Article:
Drawing Near

A Pastoral Perspective on Biblical, Theological, & Cultural Issues | The Personal Website of James B. Law, Ph.D.

Daily Archive: February 21, 2020



February 2020



Condemnation? Never!

Written by , Posted in Church Life, Devotional, Family

3905In the last couple of posts I have taken opportunity to address my FBCG family with some reflections on our recent Life Action Summit. This event in the life of our church will no doubt be an important marker in our journey as a Body. My focus in these short deposits has been to identify the battle we face with our flesh and with the strategies of the evil one. These posts are offered as pastoral reminders of the importance of pressing on in obedience in the Christian life, and especially in specific areas that have come to us in the recent Summit.  How often Jesus spoke in simple terms on our need to follow Him,  “Why do you call me ‘Lord, Lord,’ and not do what I tell you?” (Luke 6:46)

In this final post-Summit article, I want to focus on the issue of guilt and how that can hamstring faithfulness to Christ. When we face setbacks and challenges in our lives, we can harbor guilt as our struggles remind us of failures that drag stubbornly.   We don’t even meet our own expectations, let alone God’s.  In this recent season of refreshing, the struggle with sin in our lives can bring guilt and condemnation.  These struggles can breed a hopelessness which is a fiery missile from the evil one to derail us off mission.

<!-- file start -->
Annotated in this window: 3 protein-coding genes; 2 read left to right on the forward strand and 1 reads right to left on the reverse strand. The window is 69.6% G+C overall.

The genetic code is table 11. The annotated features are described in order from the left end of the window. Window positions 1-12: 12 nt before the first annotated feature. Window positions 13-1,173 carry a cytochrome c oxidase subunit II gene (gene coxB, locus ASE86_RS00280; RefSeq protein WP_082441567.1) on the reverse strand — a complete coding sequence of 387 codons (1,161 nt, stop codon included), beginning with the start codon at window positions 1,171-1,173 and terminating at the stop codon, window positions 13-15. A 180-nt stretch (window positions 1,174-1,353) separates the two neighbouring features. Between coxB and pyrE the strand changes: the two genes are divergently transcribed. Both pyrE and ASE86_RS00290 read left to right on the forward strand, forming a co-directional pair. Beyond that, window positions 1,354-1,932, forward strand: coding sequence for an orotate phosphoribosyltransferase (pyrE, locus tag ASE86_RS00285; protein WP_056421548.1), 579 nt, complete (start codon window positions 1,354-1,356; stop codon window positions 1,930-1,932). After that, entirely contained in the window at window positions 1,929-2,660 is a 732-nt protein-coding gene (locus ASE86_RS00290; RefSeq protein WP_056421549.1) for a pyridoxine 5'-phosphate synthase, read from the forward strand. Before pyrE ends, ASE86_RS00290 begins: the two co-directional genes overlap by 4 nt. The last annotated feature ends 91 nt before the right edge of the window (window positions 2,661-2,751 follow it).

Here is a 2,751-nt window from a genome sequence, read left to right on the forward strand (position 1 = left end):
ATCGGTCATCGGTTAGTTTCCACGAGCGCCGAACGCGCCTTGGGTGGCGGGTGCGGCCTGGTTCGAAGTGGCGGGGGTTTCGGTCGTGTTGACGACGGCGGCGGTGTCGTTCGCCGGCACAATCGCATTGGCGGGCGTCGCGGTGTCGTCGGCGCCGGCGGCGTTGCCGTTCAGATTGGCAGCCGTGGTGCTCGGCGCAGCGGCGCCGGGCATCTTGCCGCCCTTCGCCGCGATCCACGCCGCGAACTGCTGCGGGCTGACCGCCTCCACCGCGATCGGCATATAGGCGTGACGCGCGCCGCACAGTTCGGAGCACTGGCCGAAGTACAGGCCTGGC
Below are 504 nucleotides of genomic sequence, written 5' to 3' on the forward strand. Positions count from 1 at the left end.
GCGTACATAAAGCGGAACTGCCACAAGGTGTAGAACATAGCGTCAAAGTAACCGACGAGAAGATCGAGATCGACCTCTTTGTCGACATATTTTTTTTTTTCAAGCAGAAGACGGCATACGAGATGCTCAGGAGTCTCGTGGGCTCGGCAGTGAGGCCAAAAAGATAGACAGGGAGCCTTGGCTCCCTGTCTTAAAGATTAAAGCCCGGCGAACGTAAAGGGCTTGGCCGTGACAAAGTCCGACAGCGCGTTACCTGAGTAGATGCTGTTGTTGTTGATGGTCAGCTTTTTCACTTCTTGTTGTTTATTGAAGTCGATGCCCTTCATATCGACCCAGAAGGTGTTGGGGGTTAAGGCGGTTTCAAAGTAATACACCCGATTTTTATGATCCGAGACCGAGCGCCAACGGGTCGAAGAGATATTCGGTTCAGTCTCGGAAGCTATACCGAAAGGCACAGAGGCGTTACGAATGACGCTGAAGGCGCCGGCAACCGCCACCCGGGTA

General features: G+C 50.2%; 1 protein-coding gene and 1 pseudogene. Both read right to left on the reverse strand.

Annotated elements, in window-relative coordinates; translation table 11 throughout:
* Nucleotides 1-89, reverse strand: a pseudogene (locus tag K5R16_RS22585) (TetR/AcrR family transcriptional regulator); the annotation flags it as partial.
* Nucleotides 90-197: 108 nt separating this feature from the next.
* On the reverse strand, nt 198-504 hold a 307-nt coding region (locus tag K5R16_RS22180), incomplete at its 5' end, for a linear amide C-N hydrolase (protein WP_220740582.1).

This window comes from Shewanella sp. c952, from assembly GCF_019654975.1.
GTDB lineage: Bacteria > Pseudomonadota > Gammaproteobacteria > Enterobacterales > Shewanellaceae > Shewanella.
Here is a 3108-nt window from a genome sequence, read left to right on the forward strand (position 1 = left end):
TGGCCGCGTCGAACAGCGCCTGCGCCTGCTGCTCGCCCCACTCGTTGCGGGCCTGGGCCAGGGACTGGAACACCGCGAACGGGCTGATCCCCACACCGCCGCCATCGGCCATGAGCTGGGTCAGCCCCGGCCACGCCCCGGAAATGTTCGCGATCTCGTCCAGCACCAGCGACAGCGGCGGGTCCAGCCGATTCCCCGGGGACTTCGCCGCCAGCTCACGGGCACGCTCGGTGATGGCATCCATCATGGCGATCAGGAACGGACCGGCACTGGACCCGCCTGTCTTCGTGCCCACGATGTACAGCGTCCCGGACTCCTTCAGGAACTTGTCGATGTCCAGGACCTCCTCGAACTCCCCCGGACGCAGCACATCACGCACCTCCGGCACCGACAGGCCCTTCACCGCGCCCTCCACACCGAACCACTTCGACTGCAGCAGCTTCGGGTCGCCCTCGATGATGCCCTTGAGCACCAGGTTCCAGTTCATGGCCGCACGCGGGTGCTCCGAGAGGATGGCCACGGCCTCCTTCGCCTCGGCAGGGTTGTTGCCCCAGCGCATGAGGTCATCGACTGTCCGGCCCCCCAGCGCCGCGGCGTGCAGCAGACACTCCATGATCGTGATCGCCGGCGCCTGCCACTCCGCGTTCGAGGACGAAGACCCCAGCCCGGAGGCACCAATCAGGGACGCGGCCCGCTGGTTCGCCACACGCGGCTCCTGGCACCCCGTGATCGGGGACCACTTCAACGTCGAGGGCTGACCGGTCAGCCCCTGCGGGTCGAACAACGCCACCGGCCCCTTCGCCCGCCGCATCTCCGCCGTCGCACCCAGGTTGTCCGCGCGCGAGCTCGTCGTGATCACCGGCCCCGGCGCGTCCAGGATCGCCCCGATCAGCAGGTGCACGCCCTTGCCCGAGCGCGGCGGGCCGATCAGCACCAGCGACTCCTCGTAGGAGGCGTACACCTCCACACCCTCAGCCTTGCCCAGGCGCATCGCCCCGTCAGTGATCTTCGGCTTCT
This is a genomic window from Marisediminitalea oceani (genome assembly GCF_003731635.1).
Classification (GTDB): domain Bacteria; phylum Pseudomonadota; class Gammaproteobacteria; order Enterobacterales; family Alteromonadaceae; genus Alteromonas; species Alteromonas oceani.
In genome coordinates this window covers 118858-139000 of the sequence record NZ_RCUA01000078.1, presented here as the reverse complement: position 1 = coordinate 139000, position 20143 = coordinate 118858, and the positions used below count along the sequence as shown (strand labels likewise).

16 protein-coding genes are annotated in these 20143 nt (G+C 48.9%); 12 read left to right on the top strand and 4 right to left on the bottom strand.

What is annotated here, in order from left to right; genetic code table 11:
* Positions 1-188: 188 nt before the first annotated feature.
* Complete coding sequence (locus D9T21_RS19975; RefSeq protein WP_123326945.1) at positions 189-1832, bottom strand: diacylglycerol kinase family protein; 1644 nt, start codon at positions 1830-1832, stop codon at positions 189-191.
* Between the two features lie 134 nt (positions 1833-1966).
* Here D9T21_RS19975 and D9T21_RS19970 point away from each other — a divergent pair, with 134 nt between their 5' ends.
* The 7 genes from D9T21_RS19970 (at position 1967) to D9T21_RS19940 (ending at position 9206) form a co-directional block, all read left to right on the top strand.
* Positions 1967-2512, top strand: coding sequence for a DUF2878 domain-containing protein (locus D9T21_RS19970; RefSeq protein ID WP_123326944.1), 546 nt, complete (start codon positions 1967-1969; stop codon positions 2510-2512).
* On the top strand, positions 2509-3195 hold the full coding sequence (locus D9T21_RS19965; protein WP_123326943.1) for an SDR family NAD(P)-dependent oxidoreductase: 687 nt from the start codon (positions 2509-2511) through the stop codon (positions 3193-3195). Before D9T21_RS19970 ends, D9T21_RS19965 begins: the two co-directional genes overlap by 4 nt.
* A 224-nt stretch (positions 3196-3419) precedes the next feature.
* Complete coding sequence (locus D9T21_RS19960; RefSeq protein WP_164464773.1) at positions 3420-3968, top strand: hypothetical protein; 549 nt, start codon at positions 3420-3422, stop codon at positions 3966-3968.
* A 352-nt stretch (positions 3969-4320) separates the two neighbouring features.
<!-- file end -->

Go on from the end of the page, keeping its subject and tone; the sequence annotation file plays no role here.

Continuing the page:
For such evil strategies, when Satan seems to put his slimy boot on our throats, we find hope in the Gospel of Jesus Christ. In Romans 8, Paul begins this “Mount Everest” text with lifegiving hope for believers battling with guilt, “There is therefore now no condemnation for those who are in Christ Jesus.” (Romans 8:1). This promise should be employed by every believer as a “grace ambulance” when we battle the issues of heart and life.  With simple confession, and the grace Christ supplies, we are called to begin again.

The work of an unknown poet captures this truth well. The scene is an elementary classroom, and it is called, “Beginning Anew”: (more…)